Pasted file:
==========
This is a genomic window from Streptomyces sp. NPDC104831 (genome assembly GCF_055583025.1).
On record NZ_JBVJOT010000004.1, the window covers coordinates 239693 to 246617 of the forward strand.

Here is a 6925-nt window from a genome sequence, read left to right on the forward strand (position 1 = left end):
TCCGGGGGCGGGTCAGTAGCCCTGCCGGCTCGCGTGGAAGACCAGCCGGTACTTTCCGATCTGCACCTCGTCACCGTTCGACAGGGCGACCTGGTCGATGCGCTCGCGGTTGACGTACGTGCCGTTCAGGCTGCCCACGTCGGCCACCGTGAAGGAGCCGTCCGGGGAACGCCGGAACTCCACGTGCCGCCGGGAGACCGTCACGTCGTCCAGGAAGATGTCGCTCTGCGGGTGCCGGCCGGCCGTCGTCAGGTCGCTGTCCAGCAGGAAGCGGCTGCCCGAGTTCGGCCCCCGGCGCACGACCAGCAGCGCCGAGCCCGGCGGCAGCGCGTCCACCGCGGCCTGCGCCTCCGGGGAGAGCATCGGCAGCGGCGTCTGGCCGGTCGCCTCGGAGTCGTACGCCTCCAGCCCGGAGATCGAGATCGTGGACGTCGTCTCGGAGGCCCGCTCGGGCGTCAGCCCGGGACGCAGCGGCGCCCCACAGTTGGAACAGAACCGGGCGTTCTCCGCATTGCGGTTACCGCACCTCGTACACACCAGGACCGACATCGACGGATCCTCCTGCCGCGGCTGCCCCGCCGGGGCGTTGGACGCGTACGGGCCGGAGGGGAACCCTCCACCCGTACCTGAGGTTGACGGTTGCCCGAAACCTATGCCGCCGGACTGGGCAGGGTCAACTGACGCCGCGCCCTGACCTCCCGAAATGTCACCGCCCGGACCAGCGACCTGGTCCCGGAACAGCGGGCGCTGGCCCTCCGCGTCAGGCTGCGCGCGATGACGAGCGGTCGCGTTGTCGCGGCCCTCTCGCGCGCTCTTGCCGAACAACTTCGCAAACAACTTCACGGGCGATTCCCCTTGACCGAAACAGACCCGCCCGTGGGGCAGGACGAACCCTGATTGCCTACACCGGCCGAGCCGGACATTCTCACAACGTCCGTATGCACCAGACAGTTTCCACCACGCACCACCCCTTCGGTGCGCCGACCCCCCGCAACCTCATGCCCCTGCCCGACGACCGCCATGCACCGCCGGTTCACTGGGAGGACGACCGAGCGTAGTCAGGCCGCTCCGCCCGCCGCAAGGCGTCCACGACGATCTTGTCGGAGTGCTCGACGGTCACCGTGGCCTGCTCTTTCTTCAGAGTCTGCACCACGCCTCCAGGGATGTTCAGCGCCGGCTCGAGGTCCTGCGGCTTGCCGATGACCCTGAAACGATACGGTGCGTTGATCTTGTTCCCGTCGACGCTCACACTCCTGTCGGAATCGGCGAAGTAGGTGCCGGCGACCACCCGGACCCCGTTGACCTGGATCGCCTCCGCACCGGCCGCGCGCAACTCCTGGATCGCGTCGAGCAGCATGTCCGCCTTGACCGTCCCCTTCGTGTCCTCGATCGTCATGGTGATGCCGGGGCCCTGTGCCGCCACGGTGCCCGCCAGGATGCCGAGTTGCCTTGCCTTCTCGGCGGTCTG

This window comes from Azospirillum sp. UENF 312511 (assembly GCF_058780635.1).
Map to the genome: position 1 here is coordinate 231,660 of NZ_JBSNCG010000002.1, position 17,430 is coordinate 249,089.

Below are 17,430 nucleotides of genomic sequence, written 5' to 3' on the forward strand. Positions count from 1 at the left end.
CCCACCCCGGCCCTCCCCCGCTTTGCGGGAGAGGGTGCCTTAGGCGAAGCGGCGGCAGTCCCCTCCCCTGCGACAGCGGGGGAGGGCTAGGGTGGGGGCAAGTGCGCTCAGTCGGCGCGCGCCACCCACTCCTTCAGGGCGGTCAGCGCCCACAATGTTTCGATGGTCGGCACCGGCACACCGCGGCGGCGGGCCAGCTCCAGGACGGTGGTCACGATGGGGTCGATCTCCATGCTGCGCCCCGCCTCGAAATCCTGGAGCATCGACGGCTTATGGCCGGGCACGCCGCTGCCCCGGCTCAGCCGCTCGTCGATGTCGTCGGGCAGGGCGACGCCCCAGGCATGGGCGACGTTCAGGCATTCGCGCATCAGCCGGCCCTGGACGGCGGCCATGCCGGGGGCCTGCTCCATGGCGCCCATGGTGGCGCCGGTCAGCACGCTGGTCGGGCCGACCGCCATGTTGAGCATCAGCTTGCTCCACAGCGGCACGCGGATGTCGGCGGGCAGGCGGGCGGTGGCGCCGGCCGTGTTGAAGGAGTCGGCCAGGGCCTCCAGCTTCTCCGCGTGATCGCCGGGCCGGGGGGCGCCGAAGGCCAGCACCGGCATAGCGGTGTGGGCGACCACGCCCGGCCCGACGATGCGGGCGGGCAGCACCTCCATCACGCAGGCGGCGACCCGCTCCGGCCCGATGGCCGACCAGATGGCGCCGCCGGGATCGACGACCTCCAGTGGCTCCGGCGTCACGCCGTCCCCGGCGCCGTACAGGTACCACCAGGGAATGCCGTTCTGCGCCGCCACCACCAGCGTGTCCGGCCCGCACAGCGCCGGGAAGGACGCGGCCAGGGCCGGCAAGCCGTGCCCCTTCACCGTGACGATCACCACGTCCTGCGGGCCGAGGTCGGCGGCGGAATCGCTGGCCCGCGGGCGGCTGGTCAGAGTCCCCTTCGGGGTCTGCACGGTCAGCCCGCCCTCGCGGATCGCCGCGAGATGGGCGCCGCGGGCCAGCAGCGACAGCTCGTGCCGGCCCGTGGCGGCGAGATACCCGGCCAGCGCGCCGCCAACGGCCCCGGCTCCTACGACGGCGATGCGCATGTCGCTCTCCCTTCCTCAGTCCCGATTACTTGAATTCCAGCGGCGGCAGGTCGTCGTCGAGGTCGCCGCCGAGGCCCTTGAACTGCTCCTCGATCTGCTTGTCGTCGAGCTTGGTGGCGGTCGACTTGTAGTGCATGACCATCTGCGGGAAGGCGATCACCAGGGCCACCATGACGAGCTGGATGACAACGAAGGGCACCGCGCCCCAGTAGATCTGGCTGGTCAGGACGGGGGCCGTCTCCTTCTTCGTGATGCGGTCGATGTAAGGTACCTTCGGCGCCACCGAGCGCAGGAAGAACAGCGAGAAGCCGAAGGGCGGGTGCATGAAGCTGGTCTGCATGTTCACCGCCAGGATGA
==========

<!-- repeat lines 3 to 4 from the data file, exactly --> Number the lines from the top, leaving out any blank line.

Here is a 6925-nt window from a genome sequence, read left to right on the forward strand (position 1 = left end):
TCCGGGGGCGGGTCAGTAGCCCTGCCGGCTCGCGTGGAAGACCAGCCGGTACTTTCCGATCTGCACCTCGTCACCGTTCGACAGGGCGACCTGGTCGATGCGCTCGCGGTTGACGTACGTGCCGTTCAGGCTGCCCACGTCGGCCACCGTGAAGGAGCCGTCCGGGGAACGCCGGAACTCCACGTGCCGCCGGGAGACCGTCACGTCGTCCAGGAAGATGTCGCTCTGCGGGTGCCGGCCGGCCGTCGTCAGGTCGCTGTCCAGCAGGAAGCGGCTGCCCGAGTTCGGCCCCCGGCGCACGACCAGCAGCGCCGAGCCCGGCGGCAGCGCGTCCACCGCGGCCTGCGCCTCCGGGGAGAGCATCGGCAGCGGCGTCTGGCCGGTCGCCTCGGAGTCGTACGCCTCCAGCCCGGAGATCGAGATCGTGGACGTCGTCTCGGAGGCCCGCTCGGGCGTCAGCCCGGGACGCAGCGGCGCCCCACAGTTGGAACAGAACCGGGCGTTCTCCGCATTGCGGTTACCGCACCTCGTACACACCAGGACCGACATCGACGGATCCTCCTGCCGCGGCTGCCCCGCCGGGGCGTTGGACGCGTACGGGCCGGAGGGGAACCCTCCACCCGTACCTGAGGTTGACGGTTGCCCGAAACCTATGCCGCCGGACTGGGCAGGGTCAACTGACGCCGCGCCCTGACCTCCCGAAATGTCACCGCCCGGACCAGCGACCTGGTCCCGGAACAGCGGGCGCTGGCCCTCCGCGTCAGGCTGCGCGCGATGACGAGCGGTCGCGTTGTCGCGGCCCTCTCGCGCGCTCTTGCCGAACAACTTCGCAAACAACTTCACGGGCGATTCCCCTTGACCGAAACAGACCCGCCCGTGGGGCAGGACGAACCCTGATTGCCTACACCGGCCGAGCCGGACATTCTCACAACGTCCGTATGCACCAGACAGTTTCCACCACGCACCACCCCTTCGGTGCGCCGACCCCCCGCAACCTCATGCCCCTGCCCGACGACCGCCATGCACCGCCGGTTCACTGGGAGGACGACCGAGCGTAGTCAGGCCGCTCCGCCCGCCGCAAGGCGTCCACGACGATCTTGTCGGAGTGCTCGACGGTCACCGTGGCCTGCTCTTTCTTCAGAGTCTGCACCACGCCTCCAGGGATGTTCAGCGCCGGCTCGAGGTCCTGCGGCTTGCCGATGACCCTGAAACGATACGGTGCGTTGATCTTGTTCCCGTCGACGCTCACACTCCTGTCGGAATCGGCGAAGTAGGTGCCGGCGACCACCCGGACCCCGTTGACCTGGATCGCCTCCGCACCGGCCGCGCGCAACTCCTGGATCGCGTCGAGCAGCATGTCCGCCTTGACCGTCCCCTTCGTGTCCTCGATCGTCATGGTGATGCCGGGGCCCTGTGCCGCCACGGTGCCCGCCAGGATGCCGAGTTGCCTTGCCTTCTCGGCGGTCTG